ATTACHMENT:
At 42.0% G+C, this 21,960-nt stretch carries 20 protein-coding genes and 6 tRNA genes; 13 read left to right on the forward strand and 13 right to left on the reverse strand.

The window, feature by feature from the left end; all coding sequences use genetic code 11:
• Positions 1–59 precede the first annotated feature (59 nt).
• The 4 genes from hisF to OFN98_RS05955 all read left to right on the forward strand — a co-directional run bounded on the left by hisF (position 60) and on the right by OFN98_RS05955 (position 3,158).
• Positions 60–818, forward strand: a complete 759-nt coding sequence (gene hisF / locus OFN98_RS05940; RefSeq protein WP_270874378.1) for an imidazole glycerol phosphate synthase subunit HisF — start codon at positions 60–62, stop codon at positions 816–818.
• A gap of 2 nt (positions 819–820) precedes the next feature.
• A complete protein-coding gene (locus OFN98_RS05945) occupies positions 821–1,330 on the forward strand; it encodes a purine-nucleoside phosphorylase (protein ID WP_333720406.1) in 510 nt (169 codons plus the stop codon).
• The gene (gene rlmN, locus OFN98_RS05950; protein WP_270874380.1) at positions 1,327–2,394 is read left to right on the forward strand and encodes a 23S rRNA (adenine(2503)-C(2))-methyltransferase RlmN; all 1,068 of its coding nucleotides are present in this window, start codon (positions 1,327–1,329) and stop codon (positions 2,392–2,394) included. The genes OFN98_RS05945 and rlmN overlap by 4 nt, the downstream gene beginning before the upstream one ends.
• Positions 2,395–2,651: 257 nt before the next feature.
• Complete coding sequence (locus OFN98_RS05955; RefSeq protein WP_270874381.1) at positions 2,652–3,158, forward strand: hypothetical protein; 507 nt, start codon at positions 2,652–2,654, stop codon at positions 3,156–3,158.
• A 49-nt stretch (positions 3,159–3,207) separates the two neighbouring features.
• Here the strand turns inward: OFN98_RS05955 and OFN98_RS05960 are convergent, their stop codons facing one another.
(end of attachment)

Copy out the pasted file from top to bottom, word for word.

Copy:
At 42.0% G+C, this 21,960-nt stretch carries 20 protein-coding genes and 6 tRNA genes; 13 read left to right on the forward strand and 13 right to left on the reverse strand.

The window, feature by feature from the left end; all coding sequences use genetic code 11:
• Positions 1–59 precede the first annotated feature (59 nt).
• The 4 genes from hisF to OFN98_RS05955 all read left to right on the forward strand — a co-directional run bounded on the left by hisF (position 60) and on the right by OFN98_RS05955 (position 3,158).
• Positions 60–818, forward strand: a complete 759-nt coding sequence (gene hisF / locus OFN98_RS05940; RefSeq protein WP_270874378.1) for an imidazole glycerol phosphate synthase subunit HisF — start codon at positions 60–62, stop codon at positions 816–818.
• A gap of 2 nt (positions 819–820) precedes the next feature.
• A complete protein-coding gene (locus OFN98_RS05945) occupies positions 821–1,330 on the forward strand; it encodes a purine-nucleoside phosphorylase (protein ID WP_333720406.1) in 510 nt (169 codons plus the stop codon).
• The gene (gene rlmN, locus OFN98_RS05950; protein WP_270874380.1) at positions 1,327–2,394 is read left to right on the forward strand and encodes a 23S rRNA (adenine(2503)-C(2))-methyltransferase RlmN; all 1,068 of its coding nucleotides are present in this window, start codon (positions 1,327–1,329) and stop codon (positions 2,392–2,394) included. The genes OFN98_RS05945 and rlmN overlap by 4 nt, the downstream gene beginning before the upstream one ends.
• Positions 2,395–2,651: 257 nt before the next feature.
• Complete coding sequence (locus OFN98_RS05955; RefSeq protein WP_270874381.1) at positions 2,652–3,158, forward strand: hypothetical protein; 507 nt, start codon at positions 2,652–2,654, stop codon at positions 3,156–3,158.
• A 49-nt stretch (positions 3,159–3,207) separates the two neighbouring features.
• Here the strand turns inward: OFN98_RS05955 and OFN98_RS05960 are convergent, their stop codons facing one another.